Not too long ago, I was a single girl looking for The One and as I wait to hear back from an agent who has a partial of The Moon Garden, I vividly relate it to the feeling I used to have waiting for a boy I liked to call me. Today, I've sadly reached the conclusion that agents, as with crushes, don't call if they're not interested. And as obvious as that seems, let me clarify, if they don't call quickly, they're not interested.
In my limited experience in the agent hunt (I was represented with my first novel), it very much mimics dating. If they like you, they like you right away and they let you know it. If they're not interested in you, the clock on the wall ticks loudly and you grasp at excuses why they haven't touched base. Maybe they really haven't gotten around to reading it, maybe they love it, but are so tied up with their other demanding clients, they haven't found a minute to email. But, as days turn into weeks, the disappointment sinks in that it's time to keep looking and accept the facts, even as I clutch the computer screen saying, 'just call me, just email me! I'm not over you!' To further torture myself, I read success stories on Absolute Write Water cooler about writers who queried the very agent I love who has my partial and how he now represents them after a two week turnaround. Why do I do it to myself? I think it helps to move on, like seeing your crush flirting with some other woman. I'm happy for authors and their success stories, but on the frustrated days, it's like hearing your friends brag about their perfect new boyfriend when you're still single, dating the same man-child in different bodies.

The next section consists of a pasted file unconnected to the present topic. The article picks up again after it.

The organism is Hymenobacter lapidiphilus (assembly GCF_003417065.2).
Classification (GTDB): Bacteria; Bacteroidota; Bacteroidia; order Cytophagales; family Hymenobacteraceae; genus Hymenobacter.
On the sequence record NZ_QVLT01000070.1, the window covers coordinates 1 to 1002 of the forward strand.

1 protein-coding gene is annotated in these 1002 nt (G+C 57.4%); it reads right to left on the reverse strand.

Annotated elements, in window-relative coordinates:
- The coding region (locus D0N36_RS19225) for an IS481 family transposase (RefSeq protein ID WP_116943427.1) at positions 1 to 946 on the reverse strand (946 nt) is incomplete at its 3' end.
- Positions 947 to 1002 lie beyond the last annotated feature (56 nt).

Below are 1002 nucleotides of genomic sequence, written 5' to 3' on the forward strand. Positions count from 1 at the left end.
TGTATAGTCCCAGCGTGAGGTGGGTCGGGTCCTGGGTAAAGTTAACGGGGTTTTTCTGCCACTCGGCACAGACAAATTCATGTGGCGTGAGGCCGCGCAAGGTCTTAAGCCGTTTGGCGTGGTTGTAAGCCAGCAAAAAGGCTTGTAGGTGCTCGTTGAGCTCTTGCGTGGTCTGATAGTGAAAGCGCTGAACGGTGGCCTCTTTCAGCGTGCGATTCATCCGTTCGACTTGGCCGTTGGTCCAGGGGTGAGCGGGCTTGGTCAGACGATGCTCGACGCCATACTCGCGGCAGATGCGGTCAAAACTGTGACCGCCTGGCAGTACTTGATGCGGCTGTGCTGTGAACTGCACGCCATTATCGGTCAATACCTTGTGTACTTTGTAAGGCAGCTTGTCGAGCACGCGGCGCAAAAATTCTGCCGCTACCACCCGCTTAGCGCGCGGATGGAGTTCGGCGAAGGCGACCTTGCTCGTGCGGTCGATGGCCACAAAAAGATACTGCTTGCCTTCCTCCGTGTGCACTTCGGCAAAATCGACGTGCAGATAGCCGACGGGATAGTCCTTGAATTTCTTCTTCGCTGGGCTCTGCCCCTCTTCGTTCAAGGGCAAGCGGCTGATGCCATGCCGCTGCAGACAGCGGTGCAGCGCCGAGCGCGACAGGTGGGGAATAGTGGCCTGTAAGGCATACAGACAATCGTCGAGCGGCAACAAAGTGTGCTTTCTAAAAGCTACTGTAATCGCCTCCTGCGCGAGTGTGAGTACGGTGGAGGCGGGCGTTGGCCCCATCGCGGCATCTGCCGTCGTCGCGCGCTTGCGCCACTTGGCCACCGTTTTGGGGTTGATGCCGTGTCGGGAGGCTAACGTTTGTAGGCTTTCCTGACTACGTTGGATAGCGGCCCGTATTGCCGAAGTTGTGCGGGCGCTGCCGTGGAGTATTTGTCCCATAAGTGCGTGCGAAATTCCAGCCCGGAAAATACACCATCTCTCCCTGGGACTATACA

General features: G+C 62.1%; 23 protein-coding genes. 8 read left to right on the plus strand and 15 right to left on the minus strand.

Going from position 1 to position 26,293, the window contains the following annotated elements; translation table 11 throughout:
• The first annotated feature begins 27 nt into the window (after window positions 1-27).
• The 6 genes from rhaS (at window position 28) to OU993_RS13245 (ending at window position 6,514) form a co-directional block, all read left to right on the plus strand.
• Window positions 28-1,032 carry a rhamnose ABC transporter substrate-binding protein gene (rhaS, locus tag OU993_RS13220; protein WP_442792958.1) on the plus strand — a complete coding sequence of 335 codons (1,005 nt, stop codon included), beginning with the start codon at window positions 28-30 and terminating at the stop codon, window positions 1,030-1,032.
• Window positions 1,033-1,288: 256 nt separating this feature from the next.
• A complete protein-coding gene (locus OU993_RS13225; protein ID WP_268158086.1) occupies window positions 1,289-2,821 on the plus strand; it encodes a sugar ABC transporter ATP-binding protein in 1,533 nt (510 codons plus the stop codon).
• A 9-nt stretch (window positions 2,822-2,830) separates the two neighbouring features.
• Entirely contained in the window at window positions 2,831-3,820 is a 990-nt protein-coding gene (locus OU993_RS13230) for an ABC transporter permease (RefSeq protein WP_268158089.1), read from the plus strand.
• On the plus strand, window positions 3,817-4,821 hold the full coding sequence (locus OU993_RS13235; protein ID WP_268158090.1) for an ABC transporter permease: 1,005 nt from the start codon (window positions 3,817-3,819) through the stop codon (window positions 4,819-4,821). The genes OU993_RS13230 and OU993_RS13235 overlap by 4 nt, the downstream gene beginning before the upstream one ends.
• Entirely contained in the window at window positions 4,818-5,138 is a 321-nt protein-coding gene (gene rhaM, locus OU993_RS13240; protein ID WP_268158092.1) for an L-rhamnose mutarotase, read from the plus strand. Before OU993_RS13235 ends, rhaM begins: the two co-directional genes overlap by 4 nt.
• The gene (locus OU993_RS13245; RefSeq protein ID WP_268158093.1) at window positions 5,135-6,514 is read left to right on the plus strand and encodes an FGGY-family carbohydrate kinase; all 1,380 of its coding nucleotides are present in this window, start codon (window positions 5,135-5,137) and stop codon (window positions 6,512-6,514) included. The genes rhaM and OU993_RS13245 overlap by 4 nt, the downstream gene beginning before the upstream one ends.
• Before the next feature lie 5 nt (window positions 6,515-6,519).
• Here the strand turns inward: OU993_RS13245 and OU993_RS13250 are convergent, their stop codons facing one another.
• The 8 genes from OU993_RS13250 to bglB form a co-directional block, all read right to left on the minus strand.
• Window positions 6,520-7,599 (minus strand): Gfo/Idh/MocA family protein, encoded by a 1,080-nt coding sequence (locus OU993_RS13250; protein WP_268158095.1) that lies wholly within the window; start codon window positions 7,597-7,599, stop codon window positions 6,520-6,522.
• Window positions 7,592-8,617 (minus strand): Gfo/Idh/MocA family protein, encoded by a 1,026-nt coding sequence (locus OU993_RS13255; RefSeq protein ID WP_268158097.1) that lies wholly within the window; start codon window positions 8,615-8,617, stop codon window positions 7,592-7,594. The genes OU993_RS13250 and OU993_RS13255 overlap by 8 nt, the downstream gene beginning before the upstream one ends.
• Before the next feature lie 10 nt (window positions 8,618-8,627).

(There is, of course, the option of emailing said agent, but I find it better to at least have some hope than hear a definitive 'no', although I am quickly turning the corner on that one.)
I didn't intend to write on the agent hunt today, but it's what has kept me from blogging regularly, being so preoccupied by it that I find it hard to get motivated to write anything lately. So, I thought bringing it up for discussion might help because writing is the only way forward, isn't it?
What are your experiences with the agent hunt? Those of you with agents, how quickly was the turnaround time for you? What is the magic number when you decide to put your manuscript away and focus more on something new? Fifty queries, one hundred, two hundred? (I won't tell you my number yet. I'll save that for when I get an agent.)
Keep writing, mother freakin' writers.